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Lobster Compost

Posted by rudysmallfry CT (My Page) on
Tue, Jun 29, 04 at 17:42

My local nursery started selling Lobster Compost this year, along with crabs, shrimp and all thing ocean. They claim it's all the rave this year, but didn't elaborate on why. Does anyone know what the benefits would be to using this stuff versus plain old ordinary (and $3 a bag cheaper) compost?


Follow-Up Postings:

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RE: Lobster Compost

I got one bag just for the concept. It's a mix and is mostly other more ordinary composted materials, and the fertilizer effect is the same 1-1-1 as most of the others. But it makes a great gift!


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RE: Lobster Compost

  • Posted by Donn_ Z 7, seaside,NY (My Page) on
    Wed, Jun 30, 04 at 6:42

Below is a website which explains (a little) about lobster compost.

Here is a link that might be useful: Quoddy Blend


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RE: Lobster Compost

We went with the salmon, blueberry and mussel mix ourselves... sounded much tastier than the crab, lobster, salmon and aspen bark...;)

We saw two advantages: it's a far better use of commercial seafood waste than towing it out to sea and dumping it, and the mix contained shell fragments, great for long-term calcium. The downside of the latter is that they are sharp as razors...

At Mahoney's in Massachusetts, per-bag price was only $1 more than conventional.

D&K


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RE: Lobster Compost

  • Posted by Cady 6b/Sunset34 MA (My Page) on
    Wed, Jun 30, 04 at 10:23

Now I've heard everything. lol

When my former neighbors had one of their frequent lobster dinners, I would end up with "lobster compost" in my backyard... The raccoons would have a banquet on the discarded dinner garbage, and my garden birdbath would be full of lobster shells and bits (along with the stink) the following morning.


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RE: Lobster Compost

Oh my Gawd..... I LOVE 'Fish Dirt'.. Every year I buy several bags of Maine Gold. Being on Cape Cod, living by a beautiful lake I really didn't want to use regular fertilizers. Its the best.


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RE: Lobster Compost

Count me in. I love it! I get the crab lobster salmon mix (sounds like we're ordering at a restaurant, doesn't it?). I top dress my hosta beds with it. I love the idea of making use of all that extra from the processing plants rather than dumping it in the ocean or filling up landfills. I do find it's a bit pricier, but since I can't compost myself (condo living), it's the next best thing for me.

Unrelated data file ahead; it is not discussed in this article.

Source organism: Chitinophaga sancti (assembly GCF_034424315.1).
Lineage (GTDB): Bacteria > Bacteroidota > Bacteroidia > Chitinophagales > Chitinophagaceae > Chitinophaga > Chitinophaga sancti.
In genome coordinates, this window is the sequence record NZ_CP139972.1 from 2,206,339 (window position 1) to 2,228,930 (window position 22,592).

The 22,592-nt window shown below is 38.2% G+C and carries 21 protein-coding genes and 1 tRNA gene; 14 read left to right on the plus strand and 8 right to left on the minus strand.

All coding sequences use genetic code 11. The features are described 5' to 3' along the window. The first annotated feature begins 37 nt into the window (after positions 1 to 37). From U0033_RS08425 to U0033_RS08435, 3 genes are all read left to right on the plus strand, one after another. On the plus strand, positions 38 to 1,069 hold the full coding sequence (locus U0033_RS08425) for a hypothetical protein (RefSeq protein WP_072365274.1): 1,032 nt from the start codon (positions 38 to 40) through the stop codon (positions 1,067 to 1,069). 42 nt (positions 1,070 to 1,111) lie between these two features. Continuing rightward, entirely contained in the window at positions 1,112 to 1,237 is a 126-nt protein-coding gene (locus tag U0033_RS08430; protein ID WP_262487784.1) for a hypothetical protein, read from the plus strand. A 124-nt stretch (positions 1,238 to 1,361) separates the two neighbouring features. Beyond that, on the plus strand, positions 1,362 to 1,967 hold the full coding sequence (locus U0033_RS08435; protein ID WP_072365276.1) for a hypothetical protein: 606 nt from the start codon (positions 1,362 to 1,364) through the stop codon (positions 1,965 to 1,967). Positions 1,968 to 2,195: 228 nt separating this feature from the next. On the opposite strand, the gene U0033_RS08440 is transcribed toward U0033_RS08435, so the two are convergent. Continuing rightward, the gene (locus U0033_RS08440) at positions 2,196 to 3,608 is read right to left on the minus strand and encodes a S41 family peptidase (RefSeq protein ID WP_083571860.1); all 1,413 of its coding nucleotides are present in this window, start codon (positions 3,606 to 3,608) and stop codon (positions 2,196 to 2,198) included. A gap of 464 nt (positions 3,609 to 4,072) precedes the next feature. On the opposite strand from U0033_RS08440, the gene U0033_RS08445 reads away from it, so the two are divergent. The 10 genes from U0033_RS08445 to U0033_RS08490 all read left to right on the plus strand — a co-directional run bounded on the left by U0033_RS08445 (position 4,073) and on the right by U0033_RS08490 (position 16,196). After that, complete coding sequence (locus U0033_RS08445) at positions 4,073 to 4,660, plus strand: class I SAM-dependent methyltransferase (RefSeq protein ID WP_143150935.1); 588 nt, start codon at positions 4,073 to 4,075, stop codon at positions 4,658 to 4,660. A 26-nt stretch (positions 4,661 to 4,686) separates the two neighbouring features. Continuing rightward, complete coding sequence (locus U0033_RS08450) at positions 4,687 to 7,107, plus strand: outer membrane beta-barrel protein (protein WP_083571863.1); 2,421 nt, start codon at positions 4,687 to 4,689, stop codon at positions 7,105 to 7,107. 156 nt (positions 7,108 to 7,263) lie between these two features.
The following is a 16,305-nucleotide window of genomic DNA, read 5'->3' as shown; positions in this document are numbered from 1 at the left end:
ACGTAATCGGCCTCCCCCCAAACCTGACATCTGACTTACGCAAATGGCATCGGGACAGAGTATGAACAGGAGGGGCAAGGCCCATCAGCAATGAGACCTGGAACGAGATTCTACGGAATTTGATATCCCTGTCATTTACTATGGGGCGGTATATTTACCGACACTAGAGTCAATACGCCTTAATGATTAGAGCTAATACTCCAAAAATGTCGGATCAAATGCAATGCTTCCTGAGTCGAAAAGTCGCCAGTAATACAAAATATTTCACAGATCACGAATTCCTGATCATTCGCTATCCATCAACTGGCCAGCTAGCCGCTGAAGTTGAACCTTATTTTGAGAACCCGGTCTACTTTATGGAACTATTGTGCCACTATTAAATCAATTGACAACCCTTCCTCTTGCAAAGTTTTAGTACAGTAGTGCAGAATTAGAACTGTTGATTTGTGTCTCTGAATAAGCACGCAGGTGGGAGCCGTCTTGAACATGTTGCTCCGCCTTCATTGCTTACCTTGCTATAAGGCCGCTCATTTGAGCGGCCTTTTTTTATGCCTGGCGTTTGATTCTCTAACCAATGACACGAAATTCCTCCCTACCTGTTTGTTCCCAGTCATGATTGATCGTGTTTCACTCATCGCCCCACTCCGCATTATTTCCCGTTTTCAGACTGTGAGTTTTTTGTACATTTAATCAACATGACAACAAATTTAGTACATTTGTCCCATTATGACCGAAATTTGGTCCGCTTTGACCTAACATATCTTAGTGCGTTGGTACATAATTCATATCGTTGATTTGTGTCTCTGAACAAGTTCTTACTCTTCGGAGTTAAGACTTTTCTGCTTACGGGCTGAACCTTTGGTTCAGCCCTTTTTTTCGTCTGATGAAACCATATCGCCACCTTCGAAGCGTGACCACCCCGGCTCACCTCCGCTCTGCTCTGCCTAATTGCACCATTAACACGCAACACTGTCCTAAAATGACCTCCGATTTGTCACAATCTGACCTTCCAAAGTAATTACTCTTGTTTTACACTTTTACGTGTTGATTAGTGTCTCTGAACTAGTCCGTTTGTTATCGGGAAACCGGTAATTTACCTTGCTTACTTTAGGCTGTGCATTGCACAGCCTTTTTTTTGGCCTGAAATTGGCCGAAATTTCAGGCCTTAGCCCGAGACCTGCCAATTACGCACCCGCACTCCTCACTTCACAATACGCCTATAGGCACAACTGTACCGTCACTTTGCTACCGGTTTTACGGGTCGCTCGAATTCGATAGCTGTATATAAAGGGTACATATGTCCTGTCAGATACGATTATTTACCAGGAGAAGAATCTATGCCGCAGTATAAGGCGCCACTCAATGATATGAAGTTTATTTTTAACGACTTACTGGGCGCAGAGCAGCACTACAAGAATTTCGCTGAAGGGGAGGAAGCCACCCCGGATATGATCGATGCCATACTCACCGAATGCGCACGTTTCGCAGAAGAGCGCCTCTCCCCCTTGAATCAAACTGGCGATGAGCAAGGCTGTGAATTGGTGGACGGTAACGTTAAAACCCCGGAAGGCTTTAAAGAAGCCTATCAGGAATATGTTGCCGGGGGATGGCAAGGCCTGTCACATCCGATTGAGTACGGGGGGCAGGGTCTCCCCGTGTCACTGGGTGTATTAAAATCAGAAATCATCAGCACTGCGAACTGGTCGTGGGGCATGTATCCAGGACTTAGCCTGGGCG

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RE: Lobster Compost

  • Posted by Donn_ Z 7, seaside,NY (My Page) on
    Tue, Jul 13, 04 at 9:03

"..since I can't compost myself.."

;>)


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RE: Lobster Compost

My wife and i have had all sorts of company this summer its been one lobster/clam bake after another. The great benefit of all this has been my compost pile! My daughter dislikes lobster/clams but she loves to crunch them up in the bucket. I put the stuff at the middle/bottom of the pile and leave her be.
Mac
ps. I know I know, you feel for me:(


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RE: Lobster Compost

LOL @ Donn. That's great. Guess my choice of words could have been improved, eh?


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RE: Lobster Compost

I love their products! I'm glad they made good use of recycling. Does that make my veggies not pure veggies? LOL


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RE: Lobster Compost

I have used the bags of some Maine brand I bought locally and thought it was good. I actually liked the bits of mussel and other shells that would remain on the top of the soil after it all became incorporated. Once there was a broken end of a lobster swizzle stick and I was happy to know they were likely composting from restaurants. For a while I looked at it in my garden bed and tried to imagine the dinner someone had. That didn't last long and I pulled it out and tossed it. I can be overly romantic but to a point. I have the same rules about trash in my garden that most people have.


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RE: Lobster Compost

As an alternative to lobster compost I have found a selection of natural seaweed and fish products at Saltwater Farms in Gorham, Maine that can be purchased on-line. I've been using these products for several years with great success. The coastal climate in Lubec, Maine is hard on my shrubs, trees, and perennials, but these foods/fertilizers are making them flourish. I mix the Sea Blend granules into the soil for continuous feeding and use the Liquid Seaweed/Fish Fertilizer as a foliar spray. This has a strong odor, so I spray fragrant flowers prior to their blossoming. The odor is absorbed by the petals. My plantings include rugosa roses, hydrangeas (Limelight, Endless Summer,Quick Fire), viburnums, elderberries, rhododendrons, spirea vanhoutte, Ruby Spice summersweet, mock orange and a variety of perennials.

Here is a link that might be useful: Saltwater Farms


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